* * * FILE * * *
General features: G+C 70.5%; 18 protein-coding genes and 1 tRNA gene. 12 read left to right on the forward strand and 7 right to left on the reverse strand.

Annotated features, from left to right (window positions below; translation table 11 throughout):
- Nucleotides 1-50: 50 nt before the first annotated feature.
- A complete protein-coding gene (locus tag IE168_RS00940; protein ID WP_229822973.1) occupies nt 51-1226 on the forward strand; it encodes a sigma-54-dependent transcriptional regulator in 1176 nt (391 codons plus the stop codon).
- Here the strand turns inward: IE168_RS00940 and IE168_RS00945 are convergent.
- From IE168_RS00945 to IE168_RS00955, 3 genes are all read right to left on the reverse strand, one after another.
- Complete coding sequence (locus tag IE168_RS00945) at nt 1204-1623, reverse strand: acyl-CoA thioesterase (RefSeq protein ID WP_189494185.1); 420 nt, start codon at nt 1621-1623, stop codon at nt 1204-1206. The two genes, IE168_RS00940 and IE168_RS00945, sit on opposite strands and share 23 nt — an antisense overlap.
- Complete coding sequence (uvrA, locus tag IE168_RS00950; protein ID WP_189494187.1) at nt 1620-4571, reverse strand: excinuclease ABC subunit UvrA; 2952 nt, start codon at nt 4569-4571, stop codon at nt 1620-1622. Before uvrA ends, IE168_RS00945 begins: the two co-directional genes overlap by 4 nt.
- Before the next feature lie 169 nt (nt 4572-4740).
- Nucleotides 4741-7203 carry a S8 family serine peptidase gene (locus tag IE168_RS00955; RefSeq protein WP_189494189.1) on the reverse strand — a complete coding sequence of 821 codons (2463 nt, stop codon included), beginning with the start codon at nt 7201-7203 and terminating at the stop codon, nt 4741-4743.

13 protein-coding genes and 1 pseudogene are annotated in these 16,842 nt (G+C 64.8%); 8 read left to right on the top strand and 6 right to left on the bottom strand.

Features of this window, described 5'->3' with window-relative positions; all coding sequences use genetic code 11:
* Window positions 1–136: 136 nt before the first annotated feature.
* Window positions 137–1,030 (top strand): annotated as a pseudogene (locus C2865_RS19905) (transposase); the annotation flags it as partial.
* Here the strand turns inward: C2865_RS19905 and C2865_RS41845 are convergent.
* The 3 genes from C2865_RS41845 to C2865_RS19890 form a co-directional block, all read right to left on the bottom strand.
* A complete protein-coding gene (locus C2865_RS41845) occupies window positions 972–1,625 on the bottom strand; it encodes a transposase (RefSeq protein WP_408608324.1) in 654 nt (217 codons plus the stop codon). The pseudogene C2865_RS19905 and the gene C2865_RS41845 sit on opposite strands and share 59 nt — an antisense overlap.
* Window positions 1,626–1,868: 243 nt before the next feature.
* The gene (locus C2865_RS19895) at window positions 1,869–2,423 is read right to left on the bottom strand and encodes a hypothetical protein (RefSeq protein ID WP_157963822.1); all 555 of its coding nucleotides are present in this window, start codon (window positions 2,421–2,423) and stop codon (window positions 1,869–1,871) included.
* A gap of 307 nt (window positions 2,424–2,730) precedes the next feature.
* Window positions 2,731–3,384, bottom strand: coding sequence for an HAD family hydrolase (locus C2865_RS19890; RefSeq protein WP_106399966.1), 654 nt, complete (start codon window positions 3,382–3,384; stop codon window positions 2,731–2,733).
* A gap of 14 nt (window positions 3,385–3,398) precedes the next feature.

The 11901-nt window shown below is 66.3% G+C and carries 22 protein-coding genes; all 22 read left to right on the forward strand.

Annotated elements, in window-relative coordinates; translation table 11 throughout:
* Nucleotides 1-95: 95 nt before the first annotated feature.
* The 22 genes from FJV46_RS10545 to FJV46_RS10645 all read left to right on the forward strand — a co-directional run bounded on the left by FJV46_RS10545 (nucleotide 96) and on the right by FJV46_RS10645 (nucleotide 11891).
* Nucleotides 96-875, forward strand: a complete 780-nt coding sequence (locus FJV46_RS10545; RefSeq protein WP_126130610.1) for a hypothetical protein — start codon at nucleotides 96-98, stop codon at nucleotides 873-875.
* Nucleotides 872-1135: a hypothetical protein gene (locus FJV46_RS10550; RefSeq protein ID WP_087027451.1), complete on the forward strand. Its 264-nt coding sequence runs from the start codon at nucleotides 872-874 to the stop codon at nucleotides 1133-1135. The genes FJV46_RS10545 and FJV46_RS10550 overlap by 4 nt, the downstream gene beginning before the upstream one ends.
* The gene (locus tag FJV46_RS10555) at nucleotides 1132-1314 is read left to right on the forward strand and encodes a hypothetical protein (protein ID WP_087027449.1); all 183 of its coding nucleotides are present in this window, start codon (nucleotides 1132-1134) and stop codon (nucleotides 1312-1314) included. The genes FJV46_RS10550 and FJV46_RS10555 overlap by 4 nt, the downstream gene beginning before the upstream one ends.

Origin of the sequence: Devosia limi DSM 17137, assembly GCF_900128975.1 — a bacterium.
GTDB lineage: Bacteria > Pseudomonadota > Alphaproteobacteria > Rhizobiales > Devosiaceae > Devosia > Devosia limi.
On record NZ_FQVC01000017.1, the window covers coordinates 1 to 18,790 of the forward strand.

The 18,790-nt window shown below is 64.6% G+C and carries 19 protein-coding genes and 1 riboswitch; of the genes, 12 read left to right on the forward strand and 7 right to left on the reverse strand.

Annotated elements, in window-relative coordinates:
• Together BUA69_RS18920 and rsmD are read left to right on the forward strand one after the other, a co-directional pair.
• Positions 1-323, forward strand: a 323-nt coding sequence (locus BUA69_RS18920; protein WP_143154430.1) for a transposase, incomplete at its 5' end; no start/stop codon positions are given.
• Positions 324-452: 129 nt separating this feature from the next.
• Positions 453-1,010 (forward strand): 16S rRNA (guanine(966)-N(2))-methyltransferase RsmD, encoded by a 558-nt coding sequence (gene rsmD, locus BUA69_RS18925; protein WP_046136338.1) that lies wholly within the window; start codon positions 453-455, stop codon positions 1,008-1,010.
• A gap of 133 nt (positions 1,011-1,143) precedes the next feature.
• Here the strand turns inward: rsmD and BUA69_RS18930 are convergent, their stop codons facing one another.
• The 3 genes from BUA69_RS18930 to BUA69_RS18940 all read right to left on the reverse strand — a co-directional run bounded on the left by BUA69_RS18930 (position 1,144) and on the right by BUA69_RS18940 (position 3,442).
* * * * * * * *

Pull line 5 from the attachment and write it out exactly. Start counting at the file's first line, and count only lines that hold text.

- Here the strand turns inward: IE168_RS00940 and IE168_RS00945 are convergent.